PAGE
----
"As a proof of concept, we fabricated a series of samples using high-precision electron beam lithography and layer-by-layer stacking nanotechniques, then embedded them with our 3D plasmon rulers in a dielectric medium on a glass substrate," Liu says. "Experimental results were in excellent agreement with the calculated spectra."

Alivisatos, Liu and their Stuttgart collaborators envision a future in which 3D plasmon rulers would, through biochemical linkers, be attached to a sample macromolecule, for example, to various points along a strand of DNA or RNA, or at different positions on a protein or peptide. The sample macromolecule would then be exposed to light and the optical responses of the 3D plasmon rulers would be measured via dark field microspectroscopy.

"The realization of 3D plasmon rulers using nanoparticles and biochemical linkers is challenging, but 3D nanoparticle assemblies with desired symmetries and configurations have been already been demonstrated," Liu says. "We believe these exciting experimental achievements along with the introduction of our new concept will pave the road toward the realization of 3D plasmon rulers in biological and other soft-matter systems."


Contact: Lynn Yarris
DOE/Lawrence Berkeley National Laboratory

Related biology news :

1. Arthritis patients taking newer treatments do not have an overall increased cancer risk
2. Major European project taking steps to protect pollinators
3. Prostate cancer spreads to bones by overtaking the home of blood stem cells
4. Why are vines overtaking the American tropics?
5. Land evapotranspiration taking unexpected turn: huge parts of world are drying up
6. WSU researchers taking sustainability of organic farming to new level
7. Taking a new look at old digs: Trampling animals may alter Stone Age sites
8. Taking the pulse of coral reefs
9. Report: Discovery networks hostage-taking a rare terror event
10. Taking the guesswork out of soil classification
11. Tracing natural hazards by taking Earths pulse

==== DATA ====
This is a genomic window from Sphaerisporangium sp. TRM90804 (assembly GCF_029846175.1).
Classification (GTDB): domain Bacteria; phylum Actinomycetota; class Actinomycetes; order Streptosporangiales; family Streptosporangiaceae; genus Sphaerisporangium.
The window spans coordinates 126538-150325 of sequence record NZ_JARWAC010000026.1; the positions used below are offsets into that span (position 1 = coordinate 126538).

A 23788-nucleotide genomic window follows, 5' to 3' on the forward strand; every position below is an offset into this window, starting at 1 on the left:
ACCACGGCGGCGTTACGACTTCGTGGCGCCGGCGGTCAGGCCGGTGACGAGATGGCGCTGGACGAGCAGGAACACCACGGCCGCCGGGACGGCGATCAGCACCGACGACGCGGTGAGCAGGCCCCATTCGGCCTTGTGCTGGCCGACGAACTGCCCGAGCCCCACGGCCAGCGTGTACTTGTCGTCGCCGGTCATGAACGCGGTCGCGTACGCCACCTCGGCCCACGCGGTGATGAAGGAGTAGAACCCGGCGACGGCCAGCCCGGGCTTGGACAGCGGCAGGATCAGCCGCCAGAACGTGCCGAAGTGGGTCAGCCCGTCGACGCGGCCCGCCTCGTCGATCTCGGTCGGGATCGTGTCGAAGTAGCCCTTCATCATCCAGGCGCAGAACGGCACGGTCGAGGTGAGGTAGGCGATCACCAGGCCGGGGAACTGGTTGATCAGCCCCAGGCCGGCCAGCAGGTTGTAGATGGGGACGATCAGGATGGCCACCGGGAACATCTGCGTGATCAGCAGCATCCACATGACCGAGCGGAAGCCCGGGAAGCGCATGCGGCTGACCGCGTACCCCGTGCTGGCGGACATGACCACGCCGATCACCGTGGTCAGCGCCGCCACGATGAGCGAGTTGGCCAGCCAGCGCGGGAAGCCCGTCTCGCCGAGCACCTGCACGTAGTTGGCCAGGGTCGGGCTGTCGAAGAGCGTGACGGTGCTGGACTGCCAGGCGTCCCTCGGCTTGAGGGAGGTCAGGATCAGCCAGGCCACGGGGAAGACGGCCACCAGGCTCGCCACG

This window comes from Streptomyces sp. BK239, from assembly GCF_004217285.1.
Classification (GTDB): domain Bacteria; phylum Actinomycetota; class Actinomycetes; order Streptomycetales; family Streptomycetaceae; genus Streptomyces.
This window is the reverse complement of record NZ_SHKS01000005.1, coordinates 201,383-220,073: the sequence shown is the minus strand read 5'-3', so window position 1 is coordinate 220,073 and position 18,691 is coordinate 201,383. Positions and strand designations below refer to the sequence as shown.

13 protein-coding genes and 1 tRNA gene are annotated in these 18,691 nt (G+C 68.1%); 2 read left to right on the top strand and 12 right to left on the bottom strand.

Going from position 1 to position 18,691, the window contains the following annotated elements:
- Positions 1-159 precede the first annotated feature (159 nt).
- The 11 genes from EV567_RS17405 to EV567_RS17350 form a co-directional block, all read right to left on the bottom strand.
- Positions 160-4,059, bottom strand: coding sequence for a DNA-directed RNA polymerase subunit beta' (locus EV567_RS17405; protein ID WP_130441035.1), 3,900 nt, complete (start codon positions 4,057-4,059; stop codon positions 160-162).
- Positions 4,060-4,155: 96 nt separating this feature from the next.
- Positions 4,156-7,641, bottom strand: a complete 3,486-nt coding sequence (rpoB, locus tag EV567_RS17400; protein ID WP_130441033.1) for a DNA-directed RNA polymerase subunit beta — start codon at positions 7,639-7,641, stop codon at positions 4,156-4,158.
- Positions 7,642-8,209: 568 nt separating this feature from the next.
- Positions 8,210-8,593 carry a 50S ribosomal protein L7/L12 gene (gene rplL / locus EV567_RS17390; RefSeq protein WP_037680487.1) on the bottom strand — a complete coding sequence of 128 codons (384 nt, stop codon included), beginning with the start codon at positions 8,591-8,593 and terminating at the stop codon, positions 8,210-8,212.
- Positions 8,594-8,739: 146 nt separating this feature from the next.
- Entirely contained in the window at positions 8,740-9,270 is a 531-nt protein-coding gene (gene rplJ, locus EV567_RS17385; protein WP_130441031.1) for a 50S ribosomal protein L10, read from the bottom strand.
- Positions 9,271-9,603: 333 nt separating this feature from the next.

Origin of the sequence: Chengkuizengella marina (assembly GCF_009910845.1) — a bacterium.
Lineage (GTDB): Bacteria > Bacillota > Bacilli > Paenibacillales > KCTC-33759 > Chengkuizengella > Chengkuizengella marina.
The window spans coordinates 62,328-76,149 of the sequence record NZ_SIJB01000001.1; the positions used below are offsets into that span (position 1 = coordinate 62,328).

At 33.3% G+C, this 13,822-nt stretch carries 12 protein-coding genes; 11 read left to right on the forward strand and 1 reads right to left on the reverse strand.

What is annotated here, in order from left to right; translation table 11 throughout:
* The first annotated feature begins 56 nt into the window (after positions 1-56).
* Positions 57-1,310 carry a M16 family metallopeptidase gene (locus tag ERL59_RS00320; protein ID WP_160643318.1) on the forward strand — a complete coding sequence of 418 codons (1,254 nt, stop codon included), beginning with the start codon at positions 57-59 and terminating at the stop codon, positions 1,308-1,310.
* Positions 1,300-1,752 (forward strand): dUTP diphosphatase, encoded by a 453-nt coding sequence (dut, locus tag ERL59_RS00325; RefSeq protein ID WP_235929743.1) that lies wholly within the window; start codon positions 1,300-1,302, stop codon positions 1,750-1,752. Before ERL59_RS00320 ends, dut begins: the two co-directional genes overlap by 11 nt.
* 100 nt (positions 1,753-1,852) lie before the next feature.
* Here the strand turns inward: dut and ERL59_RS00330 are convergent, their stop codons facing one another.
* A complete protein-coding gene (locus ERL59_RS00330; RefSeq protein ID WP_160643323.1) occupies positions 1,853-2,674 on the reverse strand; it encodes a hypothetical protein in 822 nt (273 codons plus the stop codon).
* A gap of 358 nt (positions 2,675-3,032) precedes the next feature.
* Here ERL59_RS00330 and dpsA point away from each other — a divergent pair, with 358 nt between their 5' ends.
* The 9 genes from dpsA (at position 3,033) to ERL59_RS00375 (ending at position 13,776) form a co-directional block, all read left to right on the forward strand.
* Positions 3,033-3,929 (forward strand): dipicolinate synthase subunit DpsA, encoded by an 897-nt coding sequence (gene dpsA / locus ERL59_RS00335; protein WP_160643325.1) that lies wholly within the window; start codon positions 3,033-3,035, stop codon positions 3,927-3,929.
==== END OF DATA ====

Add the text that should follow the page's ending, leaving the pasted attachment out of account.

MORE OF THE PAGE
Post Your Comments:
Related Image:
Taking the 3-D measure of macromolecules:
(Date:10/8/2015)... SALT LAKE CITY , 8. Oktober ... (OTCQX: TRCK), ein global tätiges Unternehmen des ... man einem Vertrag mit der Gefängnisbehörde Virginias ... in dessen Rahmen elektronische Überwachungsdienste für alle ... Derek Cassell , Präsident für ...
(Date:10/6/2015)... , Oct. 6, 2015 Track Group, ... today that it has signed a contract with the ... across the full range of sentences under the Department,s ... of the Americas. "This contract with the Virginia DOC ... the US and advances our position as a trusted ...
(Date:10/1/2015)... , Oct. 1, 2015  Biometrics includes diverse ... human body characteristics, such as fingerprints, eye retinas, ... Adoption of biometrics technology has been constantly increasing ... last five years. In addition to the most ... fingerprint recognition, other means of biometric authentication are ...
Breaking Biology News(10 mins):
(Date:10/13/2015)... -- " Microbiology Culture Market - Global Industry ... " , the global microbiology culture market was valued ... bn by 2023, expanding at a CAGR of 5.9% during the ... Microbiology Culture Market - Global Industry Analysis, Size, Share, Growth, Trends, ... global microbiology culture market was valued at US$4.51 bn in 2014 ...
(Date:10/13/2015)... SAN DIEGO , Oct. 13, 2015 ... to collaborate in the development of a higher purity ... BASF under the Kolliphor ® P188 brand, is ... biological applications, such as a shear protectant in cell ... Mast,s lead product candidate. Under the agreement between BASF ...
(Date:10/13/2015)... Oct. 13, 2015  According to Kalorama Information, ... reach $102 billion by the end of 2015. ... health industry, as it is estimated that approximately ... laboratory tests. In addition to diagnosing patients, clinical ... disease progression, monitor drug treatment and conditions, and ...
(Date:10/13/2015)... (PRWEB) , ... October 13, 2015 , ... Clinovo recently ... expertise to the company’s fast growing clinical data solutions business. , Jeff Parr has ... companies of all sizes, including Avery Dennison, Thermo Fisher, and Ab Sciex to name ...
Breaking Biology Technology: